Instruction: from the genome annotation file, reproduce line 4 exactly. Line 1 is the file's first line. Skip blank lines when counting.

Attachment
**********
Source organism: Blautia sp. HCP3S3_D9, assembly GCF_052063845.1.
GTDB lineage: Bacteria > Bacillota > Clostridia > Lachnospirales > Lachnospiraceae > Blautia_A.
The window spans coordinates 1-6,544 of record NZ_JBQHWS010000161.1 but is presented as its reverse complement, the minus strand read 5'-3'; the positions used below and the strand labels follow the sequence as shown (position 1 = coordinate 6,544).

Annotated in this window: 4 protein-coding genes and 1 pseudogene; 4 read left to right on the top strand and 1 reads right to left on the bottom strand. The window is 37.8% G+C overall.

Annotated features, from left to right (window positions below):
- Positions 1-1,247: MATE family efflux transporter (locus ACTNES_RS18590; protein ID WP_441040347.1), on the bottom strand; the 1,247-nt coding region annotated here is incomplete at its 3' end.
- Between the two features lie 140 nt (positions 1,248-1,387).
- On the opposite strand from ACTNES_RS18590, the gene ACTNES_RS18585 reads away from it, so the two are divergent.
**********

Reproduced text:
Annotated in this window: 4 protein-coding genes and 1 pseudogene; 4 read left to right on the top strand and 1 reads right to left on the bottom strand. The window is 37.8% G+C overall.